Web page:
When a building or home is constructed, one hopes that it is built in the manner it was planned and with the materials listed. However, sometimes issues arise in the construction process, causing the need to make changes to the original plans or replace materials with other similar materials. These alterations may seem minor; however, they could be significant enough to generate problems in the overall construction project. Whether it resulted in something that wasn’t asked for or a defective construction, when a construction defect is asserted, it could result in a major legal dispute.
Claims of construction defects
According to recent reports, the Faena House condo association filed a lawsuit in Miami against more than 20 firms as it relates to construction defects. The condo association is suing for damages that amount to $30,000, claiming various construction defects, such as cracking in the stucco, the slow circulation of hot water and poor plumbing.
It is further stated that the condo association inherited these issues when the developers handed over their ownership back in 2016. This building is an 18-story residential tower that has 47 units that range from $2.5 million to $34 million.
Liability for construction defects
Establishing liability for construction defects could occur in various situations. First, they could be due to negligence. This typically means that reasonable care was not used in the construction process. It could also be due to a breach of contract, such as breaking obligations laid out in the construction contract. Much like this, there could also be a breach of warranty, which means that certain parts, products or components have a warranty to work properly for a set period of time.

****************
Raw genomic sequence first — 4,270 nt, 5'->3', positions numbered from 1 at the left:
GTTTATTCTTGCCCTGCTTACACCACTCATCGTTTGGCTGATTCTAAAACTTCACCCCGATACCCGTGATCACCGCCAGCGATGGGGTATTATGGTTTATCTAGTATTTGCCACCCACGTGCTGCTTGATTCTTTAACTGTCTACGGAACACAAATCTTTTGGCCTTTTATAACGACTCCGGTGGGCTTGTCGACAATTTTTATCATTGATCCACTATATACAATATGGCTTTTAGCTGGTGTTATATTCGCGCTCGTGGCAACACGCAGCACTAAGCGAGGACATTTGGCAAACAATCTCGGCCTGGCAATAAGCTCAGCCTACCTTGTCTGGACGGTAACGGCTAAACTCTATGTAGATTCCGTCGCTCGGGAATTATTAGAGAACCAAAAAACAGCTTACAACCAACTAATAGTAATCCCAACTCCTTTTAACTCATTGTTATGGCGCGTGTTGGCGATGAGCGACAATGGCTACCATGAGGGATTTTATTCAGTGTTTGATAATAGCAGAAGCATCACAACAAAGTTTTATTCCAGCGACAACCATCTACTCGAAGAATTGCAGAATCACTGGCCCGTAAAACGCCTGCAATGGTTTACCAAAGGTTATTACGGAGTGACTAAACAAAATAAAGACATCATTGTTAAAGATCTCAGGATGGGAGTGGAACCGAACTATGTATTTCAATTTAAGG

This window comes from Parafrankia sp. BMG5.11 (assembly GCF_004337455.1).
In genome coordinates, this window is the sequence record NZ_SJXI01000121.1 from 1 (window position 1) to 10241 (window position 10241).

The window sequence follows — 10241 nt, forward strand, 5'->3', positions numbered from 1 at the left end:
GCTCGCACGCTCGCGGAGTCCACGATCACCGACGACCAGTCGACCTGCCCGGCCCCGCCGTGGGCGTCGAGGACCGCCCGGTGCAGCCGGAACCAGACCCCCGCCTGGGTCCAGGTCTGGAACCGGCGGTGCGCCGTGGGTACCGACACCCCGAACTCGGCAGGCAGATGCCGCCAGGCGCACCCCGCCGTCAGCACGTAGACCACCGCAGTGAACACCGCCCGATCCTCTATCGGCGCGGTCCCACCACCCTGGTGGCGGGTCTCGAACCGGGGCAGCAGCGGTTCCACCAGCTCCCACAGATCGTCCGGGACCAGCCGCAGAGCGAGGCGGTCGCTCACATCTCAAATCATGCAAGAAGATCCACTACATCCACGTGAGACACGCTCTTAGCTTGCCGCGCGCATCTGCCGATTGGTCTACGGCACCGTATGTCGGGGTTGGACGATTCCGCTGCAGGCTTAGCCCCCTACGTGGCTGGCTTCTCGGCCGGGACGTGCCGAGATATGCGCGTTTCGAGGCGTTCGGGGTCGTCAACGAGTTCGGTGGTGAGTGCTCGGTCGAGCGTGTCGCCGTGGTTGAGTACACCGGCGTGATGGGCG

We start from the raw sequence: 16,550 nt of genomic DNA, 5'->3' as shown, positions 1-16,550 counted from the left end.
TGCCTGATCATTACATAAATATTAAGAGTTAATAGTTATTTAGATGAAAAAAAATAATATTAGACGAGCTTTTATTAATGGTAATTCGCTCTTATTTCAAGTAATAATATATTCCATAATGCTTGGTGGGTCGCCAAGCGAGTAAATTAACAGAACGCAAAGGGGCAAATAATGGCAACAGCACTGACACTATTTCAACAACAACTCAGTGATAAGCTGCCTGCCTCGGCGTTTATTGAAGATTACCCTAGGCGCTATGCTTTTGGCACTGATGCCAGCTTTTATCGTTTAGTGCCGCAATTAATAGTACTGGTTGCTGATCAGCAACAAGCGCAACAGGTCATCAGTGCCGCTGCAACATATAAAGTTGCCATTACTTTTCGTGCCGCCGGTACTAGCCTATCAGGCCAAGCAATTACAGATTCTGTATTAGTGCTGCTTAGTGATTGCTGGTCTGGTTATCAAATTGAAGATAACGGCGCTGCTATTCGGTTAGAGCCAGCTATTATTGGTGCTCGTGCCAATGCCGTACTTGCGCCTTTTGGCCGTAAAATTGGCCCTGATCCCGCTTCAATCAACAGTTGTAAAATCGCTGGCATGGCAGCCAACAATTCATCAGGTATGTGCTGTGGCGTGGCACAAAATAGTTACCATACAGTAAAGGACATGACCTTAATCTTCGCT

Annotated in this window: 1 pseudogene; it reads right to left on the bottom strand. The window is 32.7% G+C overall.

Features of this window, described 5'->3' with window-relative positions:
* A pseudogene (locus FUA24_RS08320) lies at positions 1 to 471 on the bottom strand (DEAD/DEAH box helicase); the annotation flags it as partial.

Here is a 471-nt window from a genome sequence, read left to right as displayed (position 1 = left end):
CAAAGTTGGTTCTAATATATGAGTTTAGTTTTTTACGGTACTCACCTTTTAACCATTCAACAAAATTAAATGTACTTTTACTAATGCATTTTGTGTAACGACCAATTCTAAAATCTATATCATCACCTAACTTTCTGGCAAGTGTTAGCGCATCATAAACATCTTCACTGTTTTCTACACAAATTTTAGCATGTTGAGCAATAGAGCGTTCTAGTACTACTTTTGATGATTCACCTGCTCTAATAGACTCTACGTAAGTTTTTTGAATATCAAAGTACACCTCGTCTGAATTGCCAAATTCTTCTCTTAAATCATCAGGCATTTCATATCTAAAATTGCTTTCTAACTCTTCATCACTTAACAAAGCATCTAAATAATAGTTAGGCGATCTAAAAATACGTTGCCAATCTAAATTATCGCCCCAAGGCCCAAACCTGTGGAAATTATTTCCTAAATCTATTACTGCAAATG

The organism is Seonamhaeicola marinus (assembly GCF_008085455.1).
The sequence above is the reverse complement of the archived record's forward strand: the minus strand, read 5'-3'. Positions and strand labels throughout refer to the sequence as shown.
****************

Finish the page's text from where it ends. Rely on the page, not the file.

Strict liability could apply in cases where a building or home is deemed uninhabitable. This is because there is an implied warranty of habitability. Other causes for liability for a construction defect include fraud and negligent misrepresentation. This is when a developer intentionally misrepresents the quality of the construction or misrepresented information to the homeowner when making an assertion when they had no reason to believe the information was true.
A construction defect could mean the difference between the planned building being constructed perfectly and the building being non-functional because mistakes were made in the overall design. When these issues arise, it is important that one is able to properly address them, evidencing that such defect exist. Legal actions are available to not only prove defect, but to also reach a resolution that could help address the damages suffered.